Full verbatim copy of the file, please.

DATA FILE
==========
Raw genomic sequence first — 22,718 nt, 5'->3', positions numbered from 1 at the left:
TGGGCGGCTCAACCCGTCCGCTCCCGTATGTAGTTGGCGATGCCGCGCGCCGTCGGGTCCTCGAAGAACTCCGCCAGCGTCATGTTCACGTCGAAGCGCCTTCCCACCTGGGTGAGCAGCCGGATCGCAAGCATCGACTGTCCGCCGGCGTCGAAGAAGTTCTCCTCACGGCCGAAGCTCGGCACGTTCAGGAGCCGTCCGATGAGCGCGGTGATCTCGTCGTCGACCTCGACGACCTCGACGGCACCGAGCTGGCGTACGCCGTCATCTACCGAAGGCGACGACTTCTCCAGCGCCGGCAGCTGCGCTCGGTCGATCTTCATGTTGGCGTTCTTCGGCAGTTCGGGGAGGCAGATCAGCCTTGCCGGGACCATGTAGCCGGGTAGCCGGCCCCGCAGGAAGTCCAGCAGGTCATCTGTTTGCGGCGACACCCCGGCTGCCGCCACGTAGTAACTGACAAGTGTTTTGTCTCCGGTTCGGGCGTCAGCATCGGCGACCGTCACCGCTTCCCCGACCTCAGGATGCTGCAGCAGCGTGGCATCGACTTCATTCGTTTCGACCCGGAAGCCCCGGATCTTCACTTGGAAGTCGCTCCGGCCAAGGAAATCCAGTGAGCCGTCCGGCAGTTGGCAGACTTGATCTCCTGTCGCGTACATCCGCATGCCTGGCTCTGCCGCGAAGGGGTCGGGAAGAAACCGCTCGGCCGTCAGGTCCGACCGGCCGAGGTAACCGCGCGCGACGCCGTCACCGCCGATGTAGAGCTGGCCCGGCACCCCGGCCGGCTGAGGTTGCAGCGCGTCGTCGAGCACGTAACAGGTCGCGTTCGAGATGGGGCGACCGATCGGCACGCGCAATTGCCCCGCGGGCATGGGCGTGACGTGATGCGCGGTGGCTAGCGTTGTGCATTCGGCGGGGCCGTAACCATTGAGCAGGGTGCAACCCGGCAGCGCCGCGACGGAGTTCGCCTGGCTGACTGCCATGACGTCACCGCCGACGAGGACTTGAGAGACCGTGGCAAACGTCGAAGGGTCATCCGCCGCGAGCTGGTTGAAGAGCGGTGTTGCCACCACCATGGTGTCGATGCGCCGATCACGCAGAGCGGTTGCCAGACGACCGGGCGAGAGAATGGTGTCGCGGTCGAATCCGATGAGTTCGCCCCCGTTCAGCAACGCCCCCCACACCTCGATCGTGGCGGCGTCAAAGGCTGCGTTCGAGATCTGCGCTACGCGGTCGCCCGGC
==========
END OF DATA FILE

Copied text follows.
Raw genomic sequence first — 22,718 nt, 5'->3', positions numbered from 1 at the left:
TGGGCGGCTCAACCCGTCCGCTCCCGTATGTAGTTGGCGATGCCGCGCGCCGTCGGGTCCTCGAAGAACTCCGCCAGCGTCATGTTCACGTCGAAGCGCCTTCCCACCTGGGTGAGCAGCCGGATCGCAAGCATCGACTGTCCGCCGGCGTCGAAGAAGTTCTCCTCACGGCCGAAGCTCGGCACGTTCAGGAGCCGTCCGATGAGCGCGGTGATCTCGTCGTCGACCTCGACGACCTCGACGGCACCGAGCTGGCGTACGCCGTCATCTACCGAAGGCGACGACTTCTCCAGCGCCGGCAGCTGCGCTCGGTCGATCTTCATGTTGGCGTTCTTCGGCAGTTCGGGGAGGCAGATCAGCCTTGCCGGGACCATGTAGCCGGGTAGCCGGCCCCGCAGGAAGTCCAGCAGGTCATCTGTTTGCGGCGACACCCCGGCTGCCGCCACGTAGTAACTGACAAGTGTTTTGTCTCCGGTTCGGGCGTCAGCATCGGCGACCGTCACCGCTTCCCCGACCTCAGGATGCTGCAGCAGCGTGGCATCGACTTCATTCGTTTCGACCCGGAAGCCCCGGATCTTCACTTGGAAGTCGCTCCGGCCAAGGAAATCCAGTGAGCCGTCCGGCAGTTGGCAGACTTGATCTCCTGTCGCGTACATCCGCATGCCTGGCTCTGCCGCGAAGGGGTCGGGAAGAAACCGCTCGGCCGTCAGGTCCGACCGGCCGAGGTAACCGCGCGCGACGCCGTCACCGCCGATGTAGAGCTGGCCCGGCACCCCGGCCGGCTGAGGTTGCAGCGCGTCGTCGAGCACGTAACAGGTCGCGTTCGAGATGGGGCGACCGATCGGCACGCGCAATTGCCCCGCGGGCATGGGCGTGACGTGATGCGCGGTGGCTAGCGTTGTGCATTCGGCGGGGCCGTAACCATTGAGCAGGGTGCAACCCGGCAGCGCCGCGACGGAGTTCGCCTGGCTGACTGCCATGACGTCACCGCCGACGAGGACTTGAGAGACCGTGGCAAACGTCGAAGGGTCATCCGCCGCGAGCTGGTTGAAGAGCGGTGTTGCCACCACCATGGTGTCGATGCGCCGATCACGCAGAGCGGTTGCCAGACGACCGGGCGAGAGAATGGTGTCGCGGTCGAATCCGATGAGTTCGCCCCCGTTCAGCAACGCCCCCCACACCTCGATCGTGGCGGCGTCAAAGGCTGCGTTCGAGATCTGCGCTACGCGGTCGCCCGGC